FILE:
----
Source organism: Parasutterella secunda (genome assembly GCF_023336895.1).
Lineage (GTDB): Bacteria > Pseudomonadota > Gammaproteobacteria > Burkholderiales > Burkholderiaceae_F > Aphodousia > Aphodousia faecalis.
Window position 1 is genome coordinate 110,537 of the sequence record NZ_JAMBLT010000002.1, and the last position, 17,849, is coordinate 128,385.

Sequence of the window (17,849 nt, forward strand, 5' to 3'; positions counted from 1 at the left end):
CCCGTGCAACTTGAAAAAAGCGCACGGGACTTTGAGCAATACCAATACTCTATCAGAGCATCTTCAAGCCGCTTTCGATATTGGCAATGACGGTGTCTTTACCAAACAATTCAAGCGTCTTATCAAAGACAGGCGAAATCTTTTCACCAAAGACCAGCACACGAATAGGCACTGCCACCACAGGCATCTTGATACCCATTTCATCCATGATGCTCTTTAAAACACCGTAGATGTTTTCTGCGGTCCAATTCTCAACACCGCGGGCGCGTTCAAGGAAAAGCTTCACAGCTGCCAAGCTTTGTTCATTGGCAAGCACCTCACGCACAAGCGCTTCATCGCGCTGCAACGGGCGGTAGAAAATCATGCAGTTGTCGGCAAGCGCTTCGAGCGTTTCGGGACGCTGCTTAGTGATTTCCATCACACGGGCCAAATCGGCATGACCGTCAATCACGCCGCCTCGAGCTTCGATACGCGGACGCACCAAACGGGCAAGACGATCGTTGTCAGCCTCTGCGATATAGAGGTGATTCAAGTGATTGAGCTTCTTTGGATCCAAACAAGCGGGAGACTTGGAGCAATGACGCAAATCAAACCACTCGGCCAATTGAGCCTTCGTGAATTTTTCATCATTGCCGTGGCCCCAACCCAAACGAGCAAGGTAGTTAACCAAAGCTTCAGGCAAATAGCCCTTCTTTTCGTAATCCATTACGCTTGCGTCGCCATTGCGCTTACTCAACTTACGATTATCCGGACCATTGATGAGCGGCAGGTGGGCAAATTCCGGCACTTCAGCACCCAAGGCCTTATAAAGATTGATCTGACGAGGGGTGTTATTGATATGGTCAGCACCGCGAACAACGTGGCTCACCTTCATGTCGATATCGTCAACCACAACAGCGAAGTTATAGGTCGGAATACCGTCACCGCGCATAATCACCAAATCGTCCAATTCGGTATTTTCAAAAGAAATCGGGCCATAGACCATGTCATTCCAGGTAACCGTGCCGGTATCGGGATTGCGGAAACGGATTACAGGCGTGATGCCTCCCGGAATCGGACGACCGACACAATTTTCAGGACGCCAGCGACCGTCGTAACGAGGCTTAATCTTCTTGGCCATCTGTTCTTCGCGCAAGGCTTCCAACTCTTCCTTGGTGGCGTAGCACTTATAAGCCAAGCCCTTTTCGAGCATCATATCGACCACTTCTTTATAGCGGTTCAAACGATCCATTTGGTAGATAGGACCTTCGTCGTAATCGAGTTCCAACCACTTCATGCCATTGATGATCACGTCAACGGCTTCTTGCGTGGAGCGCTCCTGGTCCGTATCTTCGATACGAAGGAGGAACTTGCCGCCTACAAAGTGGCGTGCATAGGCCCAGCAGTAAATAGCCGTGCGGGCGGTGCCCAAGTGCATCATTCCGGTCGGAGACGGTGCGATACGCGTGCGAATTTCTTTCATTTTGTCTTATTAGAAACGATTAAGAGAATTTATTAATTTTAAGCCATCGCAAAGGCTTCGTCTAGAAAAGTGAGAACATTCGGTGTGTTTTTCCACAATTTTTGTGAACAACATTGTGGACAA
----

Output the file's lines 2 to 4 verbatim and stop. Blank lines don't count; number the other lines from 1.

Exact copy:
Lineage (GTDB): Bacteria > Pseudomonadota > Gammaproteobacteria > Burkholderiales > Burkholderiaceae_F > Aphodousia > Aphodousia faecalis.
Window position 1 is genome coordinate 110,537 of the sequence record NZ_JAMBLT010000002.1, and the last position, 17,849, is coordinate 128,385.

Sequence of the window (17,849 nt, forward strand, 5' to 3'; positions counted from 1 at the left end):